Aug 262014
The Supreme Court has ordered a Manila court to proceed hearing the estafa cases against the executives of Orient Commercial Banking Corporation (OCBC), including its owner, Jose Go, for alleged falsification of checks.

In a ruling penned by Associate Justice Mariano del Castillo, the SC reversed a September 30, 2009 decision and a January 22, 2010 resolution of the Court of Appeals that upheld the dismissal of the cases against Go and the others that were pending before the Manila Regional Trial Court Branch 49.

“For purposes of proving the crime, it has been shown that Go converted bank funds to his own personal use when they were deposited in his accounts and his personal checks were cleared and the funds were debited from his account. This suffices,” the high court said.

The SC ruled that the prosecution’s reliance on supposed loan documents, subsidiary ledgers, deposit slip, cash proof, and other documents was proper.

“They are both public and private documents which may be received in evidence; Notably, petitioner’s documentary evidence was admitted in full by the trial court,” it said.


The OCBC was shut down on Oct. 14, 1998 and was placed in receivership by the The Philippine Deposit Insurance Corp. (PDIC). A string of estafa cases and other charges were filed against Go in various courts.

The PDIC, as the statutory receiver of OCBC, effectively took charge of OCBC’s assets and liabilities in accordance with its mandate under Section 30 of Republic Act 7653.

PDIC then began collecting loan payments from OCBC’s borrowers. Allegedly among these borrowers are Timmy’s Inc. and Asia Textile Mills Inc, which supposedly obtained a loan of P10 million each from the bank. A representative of Timmy’s Inc., however, denied getting any loan from OCBC and insisted that the signatures on the loan documents were falsified.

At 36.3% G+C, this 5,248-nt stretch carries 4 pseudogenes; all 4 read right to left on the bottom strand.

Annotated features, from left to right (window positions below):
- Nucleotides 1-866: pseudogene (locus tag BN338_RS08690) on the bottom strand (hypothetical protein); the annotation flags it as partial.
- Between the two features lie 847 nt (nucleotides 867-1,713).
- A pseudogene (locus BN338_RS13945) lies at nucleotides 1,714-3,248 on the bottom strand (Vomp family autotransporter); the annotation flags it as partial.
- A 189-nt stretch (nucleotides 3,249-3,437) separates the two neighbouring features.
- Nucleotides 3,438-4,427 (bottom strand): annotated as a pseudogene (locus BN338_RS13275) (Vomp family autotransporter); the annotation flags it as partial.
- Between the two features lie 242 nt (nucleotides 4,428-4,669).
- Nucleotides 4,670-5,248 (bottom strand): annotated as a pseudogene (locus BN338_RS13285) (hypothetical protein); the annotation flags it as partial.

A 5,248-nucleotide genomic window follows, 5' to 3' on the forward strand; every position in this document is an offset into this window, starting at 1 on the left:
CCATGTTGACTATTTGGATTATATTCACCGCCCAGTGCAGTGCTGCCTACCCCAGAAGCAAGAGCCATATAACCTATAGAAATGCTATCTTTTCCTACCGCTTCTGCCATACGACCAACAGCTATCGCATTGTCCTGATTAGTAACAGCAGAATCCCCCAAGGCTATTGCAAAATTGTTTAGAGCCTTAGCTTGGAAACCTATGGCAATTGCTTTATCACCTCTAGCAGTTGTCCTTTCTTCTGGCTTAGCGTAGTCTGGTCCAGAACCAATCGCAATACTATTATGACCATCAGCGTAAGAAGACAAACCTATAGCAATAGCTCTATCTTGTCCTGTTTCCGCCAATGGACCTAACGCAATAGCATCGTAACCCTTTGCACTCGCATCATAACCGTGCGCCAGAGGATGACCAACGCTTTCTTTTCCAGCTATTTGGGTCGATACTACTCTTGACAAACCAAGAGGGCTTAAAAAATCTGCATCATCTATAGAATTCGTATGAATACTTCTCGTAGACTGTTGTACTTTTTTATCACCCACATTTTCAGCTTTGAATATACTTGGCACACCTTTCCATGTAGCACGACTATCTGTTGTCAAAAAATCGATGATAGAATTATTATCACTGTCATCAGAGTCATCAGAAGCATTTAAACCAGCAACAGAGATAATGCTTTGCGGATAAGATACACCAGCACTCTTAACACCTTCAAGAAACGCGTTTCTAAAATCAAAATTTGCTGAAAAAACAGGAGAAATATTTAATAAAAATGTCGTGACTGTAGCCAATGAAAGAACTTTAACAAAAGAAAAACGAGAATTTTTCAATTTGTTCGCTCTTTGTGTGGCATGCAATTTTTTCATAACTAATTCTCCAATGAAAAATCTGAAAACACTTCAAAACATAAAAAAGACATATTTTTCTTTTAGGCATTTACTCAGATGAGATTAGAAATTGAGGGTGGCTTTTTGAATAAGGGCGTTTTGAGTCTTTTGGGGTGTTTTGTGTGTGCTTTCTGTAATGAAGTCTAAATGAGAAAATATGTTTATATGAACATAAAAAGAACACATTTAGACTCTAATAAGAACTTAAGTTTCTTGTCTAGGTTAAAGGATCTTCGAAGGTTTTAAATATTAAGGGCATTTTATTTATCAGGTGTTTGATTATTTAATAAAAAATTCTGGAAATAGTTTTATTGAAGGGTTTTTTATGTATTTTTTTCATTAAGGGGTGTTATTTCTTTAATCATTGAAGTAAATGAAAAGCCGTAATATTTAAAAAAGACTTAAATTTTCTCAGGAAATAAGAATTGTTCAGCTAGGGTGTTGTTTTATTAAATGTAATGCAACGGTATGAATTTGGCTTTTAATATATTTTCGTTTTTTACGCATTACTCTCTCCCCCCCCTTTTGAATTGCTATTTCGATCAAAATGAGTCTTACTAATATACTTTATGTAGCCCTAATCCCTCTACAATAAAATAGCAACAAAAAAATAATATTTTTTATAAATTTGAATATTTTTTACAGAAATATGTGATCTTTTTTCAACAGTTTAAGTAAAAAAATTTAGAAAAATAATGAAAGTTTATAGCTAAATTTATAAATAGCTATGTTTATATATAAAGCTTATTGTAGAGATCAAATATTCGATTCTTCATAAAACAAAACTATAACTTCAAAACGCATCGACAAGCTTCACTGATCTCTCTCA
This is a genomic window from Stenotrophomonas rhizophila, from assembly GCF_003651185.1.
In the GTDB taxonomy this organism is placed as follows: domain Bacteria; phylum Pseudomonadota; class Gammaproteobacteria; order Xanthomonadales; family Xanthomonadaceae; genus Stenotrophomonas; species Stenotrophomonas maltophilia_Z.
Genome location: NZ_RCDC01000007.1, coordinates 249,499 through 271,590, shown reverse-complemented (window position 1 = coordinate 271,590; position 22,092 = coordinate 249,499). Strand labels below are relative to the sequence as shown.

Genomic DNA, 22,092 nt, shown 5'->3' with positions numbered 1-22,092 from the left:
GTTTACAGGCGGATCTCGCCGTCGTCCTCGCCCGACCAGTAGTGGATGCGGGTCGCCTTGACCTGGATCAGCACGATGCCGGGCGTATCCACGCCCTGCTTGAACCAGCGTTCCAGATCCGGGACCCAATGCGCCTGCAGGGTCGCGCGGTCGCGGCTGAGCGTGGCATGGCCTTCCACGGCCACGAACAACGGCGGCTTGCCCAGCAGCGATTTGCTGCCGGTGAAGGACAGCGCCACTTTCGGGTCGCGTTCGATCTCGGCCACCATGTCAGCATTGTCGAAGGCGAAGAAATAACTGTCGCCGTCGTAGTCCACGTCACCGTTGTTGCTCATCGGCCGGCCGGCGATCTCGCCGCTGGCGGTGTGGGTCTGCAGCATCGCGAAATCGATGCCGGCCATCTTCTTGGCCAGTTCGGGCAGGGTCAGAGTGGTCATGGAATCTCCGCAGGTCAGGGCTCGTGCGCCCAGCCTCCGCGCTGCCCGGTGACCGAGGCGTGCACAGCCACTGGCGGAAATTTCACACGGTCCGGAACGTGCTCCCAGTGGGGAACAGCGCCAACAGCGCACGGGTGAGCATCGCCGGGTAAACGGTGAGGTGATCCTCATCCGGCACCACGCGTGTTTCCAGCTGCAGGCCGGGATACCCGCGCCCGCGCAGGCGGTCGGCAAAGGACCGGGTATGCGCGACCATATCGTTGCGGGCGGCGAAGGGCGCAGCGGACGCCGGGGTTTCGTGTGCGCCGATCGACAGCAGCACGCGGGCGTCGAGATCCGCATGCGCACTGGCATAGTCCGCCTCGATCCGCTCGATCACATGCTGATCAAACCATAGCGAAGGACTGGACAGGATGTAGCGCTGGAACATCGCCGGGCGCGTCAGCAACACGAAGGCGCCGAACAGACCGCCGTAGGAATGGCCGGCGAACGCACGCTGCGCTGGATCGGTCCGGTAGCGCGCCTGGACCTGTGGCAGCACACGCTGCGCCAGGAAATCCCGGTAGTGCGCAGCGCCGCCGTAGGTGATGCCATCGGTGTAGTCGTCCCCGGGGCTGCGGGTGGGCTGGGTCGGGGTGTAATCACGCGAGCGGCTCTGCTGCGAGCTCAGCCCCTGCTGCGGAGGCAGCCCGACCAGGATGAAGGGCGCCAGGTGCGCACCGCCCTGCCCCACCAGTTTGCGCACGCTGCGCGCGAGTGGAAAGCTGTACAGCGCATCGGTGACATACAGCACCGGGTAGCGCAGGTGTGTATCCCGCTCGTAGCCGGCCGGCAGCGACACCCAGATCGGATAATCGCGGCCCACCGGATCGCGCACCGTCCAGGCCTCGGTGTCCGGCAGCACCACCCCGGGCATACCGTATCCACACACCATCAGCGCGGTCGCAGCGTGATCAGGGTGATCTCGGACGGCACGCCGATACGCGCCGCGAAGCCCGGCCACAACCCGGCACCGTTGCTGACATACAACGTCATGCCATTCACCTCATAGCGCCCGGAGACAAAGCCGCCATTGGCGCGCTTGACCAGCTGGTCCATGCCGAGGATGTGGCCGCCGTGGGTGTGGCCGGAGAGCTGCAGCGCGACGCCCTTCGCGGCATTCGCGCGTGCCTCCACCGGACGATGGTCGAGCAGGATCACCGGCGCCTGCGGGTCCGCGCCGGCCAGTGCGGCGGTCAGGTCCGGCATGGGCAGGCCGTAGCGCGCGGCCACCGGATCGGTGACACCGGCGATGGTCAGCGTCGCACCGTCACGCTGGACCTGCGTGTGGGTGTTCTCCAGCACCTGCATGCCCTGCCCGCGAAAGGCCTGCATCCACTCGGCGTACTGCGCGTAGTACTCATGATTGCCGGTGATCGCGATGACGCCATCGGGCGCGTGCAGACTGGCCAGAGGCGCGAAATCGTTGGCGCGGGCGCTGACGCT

In 1997, two manager’s checks were issued for these supposed loans worth P120,819,475. The checks were later found to have been encashed and deposited to Go’s savings account, then transferred to his current accounts. The money in the current account was eventually used to fund Go’s previously dishonored checks.

Aside from Go, bank officials Aida Dela Rosa and Felecitas Necomedes were also charged for the same offense of estafa through falsification of commercial documents.

Demurrer to evidence

Go and the other accused eventually filed a demurrer to evidence, which was granted by the Manila court on July 2, 2007. Handling public prosecutor, Manila Prosecutor Marlo Campanilla, did not file a motion for reconsideration to contest the ruling granting the demurrer.

A demurrer to evidence, filed after the prosecution rests its case, is a motion to dismiss a case on the grounds of insufficiency of evidence of the prosecution.

When the matter was elevated to the CA, the appellate court sided with the Manila court, saying the prosecution failed to demonstrate that the local court committed grave abuse of discretion in granting the demurrer.

The SC said even if the  prosecutor’s actions showed a patent ignorance of procedure, their “dissection” has already been rendered “unnecessary” because the Manila court’s orders have been declared null and void.

“It is conceded that the lack of Campanilla’s approval and/or conformé to PDIC’s Motion for Reconsideration should have rendered the trial court’s assailed Orders final and executory were it not for the fact that they were inherently null and void,” said the SC.

“Campanilla’s irresponsible actions almost cost the People its day in court and their right to exact justice and retribution, not to mention that they could have caused immeasurable damage to the banking industry,” it added.

The SC stressed that a voided decision has no legal and binding effect. “It is not even necessary to take any steps to vacate or avoid a void judgment or final order; it may simply be ignored,” it said.

Concurring with the ruling were Associate Justices Antonio Carpio, Arturo Brion, Jose Perez and Martin Villarama Jr. —KBK, GMA News

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